In January, U.S. consumer confidence reached the highest point since June 2010, as the outlook for jobs have brightened. Incomes are expected to rise and in general, Americans have increased their purchases, and companies are expected solid growth and increased profitability. This means that with all the boat shows coming up, there will definitely be more boats and products offered this year than the last.
Since the economic indicators have been positive, more exhibitors and participants will be attending. Many manufacturers, companies and vendors are intending to increase their offerings at the shows as well. Cathy Rick-Joule, show manager for the Miami International Boat Show and VP of the boat division of the National Marine Manufacturers Association in Chicago, which produces the show, states that “people opening their wallets, actually, which is different than the last couple of years. People are really looking forward to this week and [are] really optimistic.’’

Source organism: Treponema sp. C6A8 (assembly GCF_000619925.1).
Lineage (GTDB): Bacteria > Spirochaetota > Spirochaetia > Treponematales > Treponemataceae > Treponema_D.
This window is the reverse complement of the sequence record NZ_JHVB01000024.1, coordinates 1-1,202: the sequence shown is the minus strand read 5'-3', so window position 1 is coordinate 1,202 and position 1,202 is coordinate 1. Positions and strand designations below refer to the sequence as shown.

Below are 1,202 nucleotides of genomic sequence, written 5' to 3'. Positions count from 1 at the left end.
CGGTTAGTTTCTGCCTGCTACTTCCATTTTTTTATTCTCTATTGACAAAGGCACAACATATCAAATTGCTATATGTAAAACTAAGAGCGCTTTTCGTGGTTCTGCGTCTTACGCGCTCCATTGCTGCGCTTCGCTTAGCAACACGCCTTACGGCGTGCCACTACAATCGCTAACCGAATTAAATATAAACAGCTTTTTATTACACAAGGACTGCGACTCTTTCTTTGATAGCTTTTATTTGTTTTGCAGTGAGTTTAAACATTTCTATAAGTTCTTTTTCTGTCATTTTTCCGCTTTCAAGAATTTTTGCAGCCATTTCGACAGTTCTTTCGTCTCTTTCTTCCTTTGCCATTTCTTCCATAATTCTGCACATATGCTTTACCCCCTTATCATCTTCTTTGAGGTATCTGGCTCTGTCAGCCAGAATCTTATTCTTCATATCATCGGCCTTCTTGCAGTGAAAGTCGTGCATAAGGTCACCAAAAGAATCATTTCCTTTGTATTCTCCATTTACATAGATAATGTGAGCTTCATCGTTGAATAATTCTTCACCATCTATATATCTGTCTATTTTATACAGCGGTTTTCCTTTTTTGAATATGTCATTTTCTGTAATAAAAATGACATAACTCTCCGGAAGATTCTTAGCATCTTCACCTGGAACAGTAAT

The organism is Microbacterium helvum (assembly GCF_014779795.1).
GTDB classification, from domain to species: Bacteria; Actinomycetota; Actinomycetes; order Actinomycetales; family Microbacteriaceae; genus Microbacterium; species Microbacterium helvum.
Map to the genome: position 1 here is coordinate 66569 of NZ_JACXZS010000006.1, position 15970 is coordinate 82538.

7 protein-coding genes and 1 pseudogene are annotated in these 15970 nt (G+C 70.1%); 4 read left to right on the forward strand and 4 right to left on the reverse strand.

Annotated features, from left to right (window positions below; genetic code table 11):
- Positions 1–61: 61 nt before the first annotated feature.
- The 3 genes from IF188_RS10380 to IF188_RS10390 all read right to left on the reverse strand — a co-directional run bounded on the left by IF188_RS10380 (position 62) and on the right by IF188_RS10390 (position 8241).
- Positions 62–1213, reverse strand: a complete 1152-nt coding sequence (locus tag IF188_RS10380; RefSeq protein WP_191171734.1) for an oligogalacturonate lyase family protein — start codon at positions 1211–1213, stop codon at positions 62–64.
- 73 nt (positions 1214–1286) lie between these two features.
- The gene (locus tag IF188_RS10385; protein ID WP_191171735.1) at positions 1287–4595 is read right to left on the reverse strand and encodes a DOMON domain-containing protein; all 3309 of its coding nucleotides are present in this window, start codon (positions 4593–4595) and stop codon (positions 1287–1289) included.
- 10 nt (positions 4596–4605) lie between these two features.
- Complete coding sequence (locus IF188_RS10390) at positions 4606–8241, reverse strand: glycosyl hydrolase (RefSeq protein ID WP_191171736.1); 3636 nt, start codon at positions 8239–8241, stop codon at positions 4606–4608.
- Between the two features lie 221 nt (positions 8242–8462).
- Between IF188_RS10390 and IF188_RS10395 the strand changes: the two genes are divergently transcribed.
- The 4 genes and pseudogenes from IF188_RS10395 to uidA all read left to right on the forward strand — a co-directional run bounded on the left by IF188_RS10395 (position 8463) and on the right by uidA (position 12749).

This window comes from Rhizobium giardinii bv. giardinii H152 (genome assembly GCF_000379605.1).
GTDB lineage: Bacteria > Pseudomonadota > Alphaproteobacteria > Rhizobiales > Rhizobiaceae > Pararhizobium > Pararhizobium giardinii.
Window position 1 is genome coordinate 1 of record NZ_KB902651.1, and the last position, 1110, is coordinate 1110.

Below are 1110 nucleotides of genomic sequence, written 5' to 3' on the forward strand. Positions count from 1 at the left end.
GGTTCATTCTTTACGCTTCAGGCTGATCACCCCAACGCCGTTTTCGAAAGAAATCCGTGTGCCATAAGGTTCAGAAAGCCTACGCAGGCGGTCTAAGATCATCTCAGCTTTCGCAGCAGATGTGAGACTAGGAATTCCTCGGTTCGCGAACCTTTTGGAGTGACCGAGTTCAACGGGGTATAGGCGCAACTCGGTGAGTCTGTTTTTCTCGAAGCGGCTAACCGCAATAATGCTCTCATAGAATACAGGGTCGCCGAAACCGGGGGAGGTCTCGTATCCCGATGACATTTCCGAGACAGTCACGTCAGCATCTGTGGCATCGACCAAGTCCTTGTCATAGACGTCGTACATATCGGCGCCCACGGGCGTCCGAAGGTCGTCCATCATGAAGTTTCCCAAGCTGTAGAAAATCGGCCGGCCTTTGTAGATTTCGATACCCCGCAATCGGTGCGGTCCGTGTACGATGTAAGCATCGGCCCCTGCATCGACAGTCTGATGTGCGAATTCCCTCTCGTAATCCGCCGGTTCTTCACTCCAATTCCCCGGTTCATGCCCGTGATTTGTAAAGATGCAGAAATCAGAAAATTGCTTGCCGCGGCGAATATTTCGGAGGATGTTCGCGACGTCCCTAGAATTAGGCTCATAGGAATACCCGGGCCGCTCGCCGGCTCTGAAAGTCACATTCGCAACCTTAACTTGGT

Andrew Doole, senior VP of Show Management, which runs the Yacht and Brokerage Show states that “the economy has improved and financing has eased a little bit, so we have better participation from new boat brands, in particular [pre-owned] yachts priced to sell this year.”
The boat shows coincide with the change in weather and people are starting to get excited about boating. For Miami, tourism and travel are huge industries and the sheer amount of interest in the boat shows are helping to accelerate the economic upswing as well. And for both boaters and boating companies, this is a good thing.
Tickets for the Miami International Boat Show and Strictly Sail are $16 each, or $30 for a two day pass and free for children under 15 when accompanied by an adult.